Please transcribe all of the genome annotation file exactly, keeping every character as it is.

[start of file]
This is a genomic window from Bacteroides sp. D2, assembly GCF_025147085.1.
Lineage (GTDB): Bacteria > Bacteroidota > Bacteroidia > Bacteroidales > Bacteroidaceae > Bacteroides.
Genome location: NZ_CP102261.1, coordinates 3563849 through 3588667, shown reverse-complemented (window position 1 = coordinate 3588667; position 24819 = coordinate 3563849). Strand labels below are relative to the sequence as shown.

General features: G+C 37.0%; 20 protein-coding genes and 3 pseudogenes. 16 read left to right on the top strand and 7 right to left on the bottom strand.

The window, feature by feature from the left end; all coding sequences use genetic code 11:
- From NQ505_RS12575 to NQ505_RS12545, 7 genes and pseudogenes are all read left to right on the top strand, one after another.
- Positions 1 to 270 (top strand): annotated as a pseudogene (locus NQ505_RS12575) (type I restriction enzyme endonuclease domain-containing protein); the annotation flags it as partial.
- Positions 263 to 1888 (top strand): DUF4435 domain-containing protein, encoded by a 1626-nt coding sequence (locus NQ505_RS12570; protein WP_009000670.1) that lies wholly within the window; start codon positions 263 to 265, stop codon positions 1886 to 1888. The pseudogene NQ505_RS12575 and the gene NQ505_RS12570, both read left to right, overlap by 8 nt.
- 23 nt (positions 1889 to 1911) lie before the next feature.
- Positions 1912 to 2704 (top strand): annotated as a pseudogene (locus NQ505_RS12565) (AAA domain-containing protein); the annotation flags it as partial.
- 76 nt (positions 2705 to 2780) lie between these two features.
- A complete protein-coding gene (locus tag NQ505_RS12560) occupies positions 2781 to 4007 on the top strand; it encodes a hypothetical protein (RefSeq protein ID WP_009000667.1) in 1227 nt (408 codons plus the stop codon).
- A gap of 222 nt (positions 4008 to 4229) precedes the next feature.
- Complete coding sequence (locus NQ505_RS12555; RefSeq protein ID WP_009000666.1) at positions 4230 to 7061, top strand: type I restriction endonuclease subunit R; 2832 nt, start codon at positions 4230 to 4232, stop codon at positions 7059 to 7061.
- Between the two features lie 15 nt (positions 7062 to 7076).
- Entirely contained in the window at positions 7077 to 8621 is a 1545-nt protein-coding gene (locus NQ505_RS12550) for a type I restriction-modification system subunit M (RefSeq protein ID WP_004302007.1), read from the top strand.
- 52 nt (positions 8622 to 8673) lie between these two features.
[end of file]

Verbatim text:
This is a genomic window from Bacteroides sp. D2, assembly GCF_025147085.1.
Lineage (GTDB): Bacteria > Bacteroidota > Bacteroidia > Bacteroidales > Bacteroidaceae > Bacteroides.
Genome location: NZ_CP102261.1, coordinates 3563849 through 3588667, shown reverse-complemented (window position 1 = coordinate 3588667; position 24819 = coordinate 3563849). Strand labels below are relative to the sequence as shown.

General features: G+C 37.0%; 20 protein-coding genes and 3 pseudogenes. 16 read left to right on the top strand and 7 right to left on the bottom strand.

The window, feature by feature from the left end; all coding sequences use genetic code 11:
- From NQ505_RS12575 to NQ505_RS12545, 7 genes and pseudogenes are all read left to right on the top strand, one after another.
- Positions 1 to 270 (top strand): annotated as a pseudogene (locus NQ505_RS12575) (type I restriction enzyme endonuclease domain-containing protein); the annotation flags it as partial.
- Positions 263 to 1888 (top strand): DUF4435 domain-containing protein, encoded by a 1626-nt coding sequence (locus NQ505_RS12570; protein WP_009000670.1) that lies wholly within the window; start codon positions 263 to 265, stop codon positions 1886 to 1888. The pseudogene NQ505_RS12575 and the gene NQ505_RS12570, both read left to right, overlap by 8 nt.
- 23 nt (positions 1889 to 1911) lie before the next feature.
- Positions 1912 to 2704 (top strand): annotated as a pseudogene (locus NQ505_RS12565) (AAA domain-containing protein); the annotation flags it as partial.
- 76 nt (positions 2705 to 2780) lie between these two features.
- A complete protein-coding gene (locus tag NQ505_RS12560) occupies positions 2781 to 4007 on the top strand; it encodes a hypothetical protein (RefSeq protein ID WP_009000667.1) in 1227 nt (408 codons plus the stop codon).
- A gap of 222 nt (positions 4008 to 4229) precedes the next feature.
- Complete coding sequence (locus NQ505_RS12555; RefSeq protein ID WP_009000666.1) at positions 4230 to 7061, top strand: type I restriction endonuclease subunit R; 2832 nt, start codon at positions 4230 to 4232, stop codon at positions 7059 to 7061.
- Between the two features lie 15 nt (positions 7062 to 7076).
- Entirely contained in the window at positions 7077 to 8621 is a 1545-nt protein-coding gene (locus NQ505_RS12550) for a type I restriction-modification system subunit M (RefSeq protein ID WP_004302007.1), read from the top strand.
- 52 nt (positions 8622 to 8673) lie between these two features.